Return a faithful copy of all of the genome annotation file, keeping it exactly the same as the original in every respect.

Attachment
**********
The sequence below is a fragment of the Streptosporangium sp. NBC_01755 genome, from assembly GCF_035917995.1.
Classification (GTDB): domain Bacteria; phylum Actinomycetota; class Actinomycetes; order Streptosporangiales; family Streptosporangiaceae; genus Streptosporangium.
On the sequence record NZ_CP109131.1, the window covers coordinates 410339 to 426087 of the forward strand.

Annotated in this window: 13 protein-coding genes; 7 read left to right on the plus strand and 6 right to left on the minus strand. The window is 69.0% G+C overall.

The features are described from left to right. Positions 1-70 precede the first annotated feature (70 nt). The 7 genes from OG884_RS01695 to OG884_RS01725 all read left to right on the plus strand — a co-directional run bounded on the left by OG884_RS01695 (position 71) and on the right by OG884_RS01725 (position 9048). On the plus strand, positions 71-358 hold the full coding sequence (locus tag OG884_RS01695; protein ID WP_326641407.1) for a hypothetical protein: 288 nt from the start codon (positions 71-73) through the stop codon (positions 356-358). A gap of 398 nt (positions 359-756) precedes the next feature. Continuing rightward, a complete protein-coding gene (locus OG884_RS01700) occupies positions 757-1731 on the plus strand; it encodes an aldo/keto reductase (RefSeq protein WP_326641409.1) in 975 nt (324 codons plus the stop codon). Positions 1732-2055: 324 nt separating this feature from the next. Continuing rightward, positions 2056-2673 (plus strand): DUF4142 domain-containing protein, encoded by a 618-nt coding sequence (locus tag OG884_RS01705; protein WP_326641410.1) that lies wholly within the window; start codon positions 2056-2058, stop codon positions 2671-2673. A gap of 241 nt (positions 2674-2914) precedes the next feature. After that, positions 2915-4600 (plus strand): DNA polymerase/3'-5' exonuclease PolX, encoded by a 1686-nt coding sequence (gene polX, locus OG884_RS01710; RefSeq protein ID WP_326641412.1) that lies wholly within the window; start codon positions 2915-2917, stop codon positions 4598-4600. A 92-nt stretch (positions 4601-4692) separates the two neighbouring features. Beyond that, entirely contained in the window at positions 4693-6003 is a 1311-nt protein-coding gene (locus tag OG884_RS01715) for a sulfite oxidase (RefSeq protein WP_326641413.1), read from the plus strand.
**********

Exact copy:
The sequence below is a fragment of the Streptosporangium sp. NBC_01755 genome, from assembly GCF_035917995.1.
Classification (GTDB): domain Bacteria; phylum Actinomycetota; class Actinomycetes; order Streptosporangiales; family Streptosporangiaceae; genus Streptosporangium.
On the sequence record NZ_CP109131.1, the window covers coordinates 410339 to 426087 of the forward strand.

Annotated in this window: 13 protein-coding genes; 7 read left to right on the plus strand and 6 right to left on the minus strand. The window is 69.0% G+C overall.

The features are described from left to right. Positions 1-70 precede the first annotated feature (70 nt). The 7 genes from OG884_RS01695 to OG884_RS01725 all read left to right on the plus strand — a co-directional run bounded on the left by OG884_RS01695 (position 71) and on the right by OG884_RS01725 (position 9048). On the plus strand, positions 71-358 hold the full coding sequence (locus tag OG884_RS01695; protein ID WP_326641407.1) for a hypothetical protein: 288 nt from the start codon (positions 71-73) through the stop codon (positions 356-358). A gap of 398 nt (positions 359-756) precedes the next feature. Continuing rightward, a complete protein-coding gene (locus OG884_RS01700) occupies positions 757-1731 on the plus strand; it encodes an aldo/keto reductase (RefSeq protein WP_326641409.1) in 975 nt (324 codons plus the stop codon). Positions 1732-2055: 324 nt separating this feature from the next. Continuing rightward, positions 2056-2673 (plus strand): DUF4142 domain-containing protein, encoded by a 618-nt coding sequence (locus tag OG884_RS01705; protein WP_326641410.1) that lies wholly within the window; start codon positions 2056-2058, stop codon positions 2671-2673. A gap of 241 nt (positions 2674-2914) precedes the next feature. After that, positions 2915-4600 (plus strand): DNA polymerase/3'-5' exonuclease PolX, encoded by a 1686-nt coding sequence (gene polX, locus OG884_RS01710; RefSeq protein ID WP_326641412.1) that lies wholly within the window; start codon positions 2915-2917, stop codon positions 4598-4600. A 92-nt stretch (positions 4601-4692) separates the two neighbouring features. Beyond that, entirely contained in the window at positions 4693-6003 is a 1311-nt protein-coding gene (locus tag OG884_RS01715) for a sulfite oxidase (RefSeq protein WP_326641413.1), read from the plus strand.